'Who are these third parties?': Advisers question FCA’s audit proposals

Marriot concluded: “It’s certainly a step in the right direction, but if it's not done correctly, it could end up being a car crash.”

Tim Morris, an IFA at Russell & Co Financial Advisers, said: “Using a third party compliance firm to carry out advice checks makes sense yet adds to costs and will further squeeze the ability to deal with clients at the lower end of the scale.”

He added: “This will further increase the advice gap.”

Alongside the FCA’s focus on making PII cheaper and more accessible to drive down the FSCS levy, it also suggested an increase in capital requirements for advice firms.

Its thinking is that higher capital requirements could be used to prompt firms entering the market “to think carefully” about giving advice in high-risk areas.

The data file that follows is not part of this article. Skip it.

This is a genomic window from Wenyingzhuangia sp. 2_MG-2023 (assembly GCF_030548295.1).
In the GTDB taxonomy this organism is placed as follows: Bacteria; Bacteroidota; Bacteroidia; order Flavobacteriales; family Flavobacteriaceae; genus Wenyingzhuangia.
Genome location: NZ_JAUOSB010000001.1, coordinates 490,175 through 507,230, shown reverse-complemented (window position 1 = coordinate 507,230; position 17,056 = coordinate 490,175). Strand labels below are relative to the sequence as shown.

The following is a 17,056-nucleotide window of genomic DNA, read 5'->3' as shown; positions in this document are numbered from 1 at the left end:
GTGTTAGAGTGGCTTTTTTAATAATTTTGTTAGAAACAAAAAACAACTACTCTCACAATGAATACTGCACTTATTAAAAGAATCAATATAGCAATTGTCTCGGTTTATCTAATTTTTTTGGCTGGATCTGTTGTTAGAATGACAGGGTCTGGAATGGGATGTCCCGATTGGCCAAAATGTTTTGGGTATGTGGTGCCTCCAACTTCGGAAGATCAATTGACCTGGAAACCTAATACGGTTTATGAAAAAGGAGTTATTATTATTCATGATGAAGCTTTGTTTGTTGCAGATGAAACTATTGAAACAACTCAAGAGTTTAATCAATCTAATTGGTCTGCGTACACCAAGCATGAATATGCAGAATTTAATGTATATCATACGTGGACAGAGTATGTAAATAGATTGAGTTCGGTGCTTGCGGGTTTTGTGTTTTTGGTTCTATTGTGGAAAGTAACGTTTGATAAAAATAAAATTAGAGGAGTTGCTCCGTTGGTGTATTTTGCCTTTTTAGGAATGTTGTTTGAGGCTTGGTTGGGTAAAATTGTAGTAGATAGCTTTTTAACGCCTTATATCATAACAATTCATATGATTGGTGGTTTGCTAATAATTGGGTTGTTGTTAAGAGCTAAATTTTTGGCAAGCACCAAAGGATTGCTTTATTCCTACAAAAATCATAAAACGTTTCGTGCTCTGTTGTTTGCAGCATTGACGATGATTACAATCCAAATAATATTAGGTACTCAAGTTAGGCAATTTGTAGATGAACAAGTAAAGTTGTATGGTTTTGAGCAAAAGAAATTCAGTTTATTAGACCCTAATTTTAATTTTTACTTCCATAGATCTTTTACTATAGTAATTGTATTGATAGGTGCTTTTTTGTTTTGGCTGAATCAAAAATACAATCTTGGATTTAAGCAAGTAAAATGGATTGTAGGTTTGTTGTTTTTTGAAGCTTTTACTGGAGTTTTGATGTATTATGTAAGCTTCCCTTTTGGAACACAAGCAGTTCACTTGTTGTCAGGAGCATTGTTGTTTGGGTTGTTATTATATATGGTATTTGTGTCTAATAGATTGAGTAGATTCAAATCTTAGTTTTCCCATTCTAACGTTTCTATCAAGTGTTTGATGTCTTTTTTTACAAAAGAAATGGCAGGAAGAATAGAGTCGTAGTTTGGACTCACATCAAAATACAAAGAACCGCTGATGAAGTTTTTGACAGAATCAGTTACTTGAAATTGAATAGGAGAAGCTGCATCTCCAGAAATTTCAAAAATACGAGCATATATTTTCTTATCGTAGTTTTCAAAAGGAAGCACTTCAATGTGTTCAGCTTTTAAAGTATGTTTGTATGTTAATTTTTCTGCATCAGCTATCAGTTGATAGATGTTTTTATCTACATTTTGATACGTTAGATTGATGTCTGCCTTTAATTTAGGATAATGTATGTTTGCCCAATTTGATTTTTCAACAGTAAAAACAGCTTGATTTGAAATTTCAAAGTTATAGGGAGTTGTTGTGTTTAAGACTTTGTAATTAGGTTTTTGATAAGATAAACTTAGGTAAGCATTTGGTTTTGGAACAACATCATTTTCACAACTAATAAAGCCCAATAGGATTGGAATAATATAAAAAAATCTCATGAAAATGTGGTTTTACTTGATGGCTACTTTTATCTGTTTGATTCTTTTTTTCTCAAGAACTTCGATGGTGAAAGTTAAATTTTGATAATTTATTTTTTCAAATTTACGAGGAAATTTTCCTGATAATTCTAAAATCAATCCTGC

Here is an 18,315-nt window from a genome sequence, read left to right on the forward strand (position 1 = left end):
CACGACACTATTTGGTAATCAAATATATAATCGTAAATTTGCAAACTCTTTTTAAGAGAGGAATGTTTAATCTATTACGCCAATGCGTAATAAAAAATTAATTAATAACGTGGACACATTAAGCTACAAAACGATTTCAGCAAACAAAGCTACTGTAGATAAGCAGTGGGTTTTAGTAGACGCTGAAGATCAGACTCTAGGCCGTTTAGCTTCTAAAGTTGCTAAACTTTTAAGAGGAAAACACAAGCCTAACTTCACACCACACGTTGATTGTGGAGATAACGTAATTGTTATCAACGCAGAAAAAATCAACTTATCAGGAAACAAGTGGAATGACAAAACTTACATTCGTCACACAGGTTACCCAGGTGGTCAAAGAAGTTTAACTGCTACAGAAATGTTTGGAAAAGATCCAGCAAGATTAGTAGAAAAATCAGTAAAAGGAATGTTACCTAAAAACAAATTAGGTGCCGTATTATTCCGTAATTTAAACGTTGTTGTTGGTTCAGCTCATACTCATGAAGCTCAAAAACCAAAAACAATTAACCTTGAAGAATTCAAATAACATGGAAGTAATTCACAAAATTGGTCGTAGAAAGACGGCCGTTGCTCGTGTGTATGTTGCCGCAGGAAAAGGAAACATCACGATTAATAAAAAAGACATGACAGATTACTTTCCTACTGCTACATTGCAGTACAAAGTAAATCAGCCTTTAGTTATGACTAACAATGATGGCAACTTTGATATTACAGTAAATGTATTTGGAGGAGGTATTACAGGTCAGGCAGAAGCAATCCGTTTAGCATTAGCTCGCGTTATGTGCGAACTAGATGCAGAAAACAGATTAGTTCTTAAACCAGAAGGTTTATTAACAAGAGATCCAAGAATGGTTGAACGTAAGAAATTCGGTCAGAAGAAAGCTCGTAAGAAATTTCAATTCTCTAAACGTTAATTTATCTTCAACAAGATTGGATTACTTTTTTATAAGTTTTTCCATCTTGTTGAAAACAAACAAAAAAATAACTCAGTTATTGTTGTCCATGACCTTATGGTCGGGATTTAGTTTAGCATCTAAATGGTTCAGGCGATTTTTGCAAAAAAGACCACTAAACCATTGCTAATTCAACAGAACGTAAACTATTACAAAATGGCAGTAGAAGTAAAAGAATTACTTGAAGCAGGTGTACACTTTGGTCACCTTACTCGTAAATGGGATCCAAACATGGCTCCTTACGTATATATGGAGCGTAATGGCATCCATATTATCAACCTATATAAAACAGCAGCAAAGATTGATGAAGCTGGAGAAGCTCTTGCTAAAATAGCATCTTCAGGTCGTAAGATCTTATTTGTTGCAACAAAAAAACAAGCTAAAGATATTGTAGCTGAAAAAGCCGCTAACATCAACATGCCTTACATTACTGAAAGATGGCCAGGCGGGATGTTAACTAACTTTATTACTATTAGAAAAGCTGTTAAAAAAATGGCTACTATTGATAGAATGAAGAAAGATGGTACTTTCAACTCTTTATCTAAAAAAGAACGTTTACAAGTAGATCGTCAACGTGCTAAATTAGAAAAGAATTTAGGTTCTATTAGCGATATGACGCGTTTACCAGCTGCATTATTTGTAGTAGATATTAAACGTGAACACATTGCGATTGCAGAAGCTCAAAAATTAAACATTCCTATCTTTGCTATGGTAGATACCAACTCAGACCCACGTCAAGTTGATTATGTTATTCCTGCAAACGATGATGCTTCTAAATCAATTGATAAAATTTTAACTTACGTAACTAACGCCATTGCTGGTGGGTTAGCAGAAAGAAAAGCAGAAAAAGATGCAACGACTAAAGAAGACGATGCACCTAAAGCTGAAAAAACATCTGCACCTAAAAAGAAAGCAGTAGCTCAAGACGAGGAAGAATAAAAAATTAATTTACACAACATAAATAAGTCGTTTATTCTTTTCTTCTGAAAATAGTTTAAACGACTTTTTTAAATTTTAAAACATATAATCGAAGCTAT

Morris said: “Increasing preventative measures such as capital adequacy requirements sounds sensible. The only issue is these potentially draconian methods have the potential to be overly onerous and force more small businesses from operating in many areas of advice.”

Why the delay?

With any measures tackling the rises in FSCS levies and PII costs not set to be addressed until 2025 at the earliest, some advisers are questioning why the FCA isn’t committing to more immediate targets. 

“What [the FCA] are going to do in 2025 does not address the issue now,” said Andrew Oliver, an IFA with his own firm.

Oliver has previously written a letter to his MP on the funding of the FSCS levy, arguing “it was not sustainable in its current form”.

In response, he said a minister told him “how fortunate” he was to have a scheme for his clients and the reassurance that it is provided. 

“They didn’t even address the funding issue. Until recently, the FCA said the same. It seems that it’s only when it gets so bad that they actually start to look at it and right now it appears that’s all they are doing.”

Oliver cited the recent discovery by FTAdviser that the FSCS has identified some 400 phoenix firms - that is, advisers which are now pursuing claims against their old firms as claim management companies.

“It’s firms like mine that are getting hit financially whilst these other firms just fold and re-start,” said Oliver.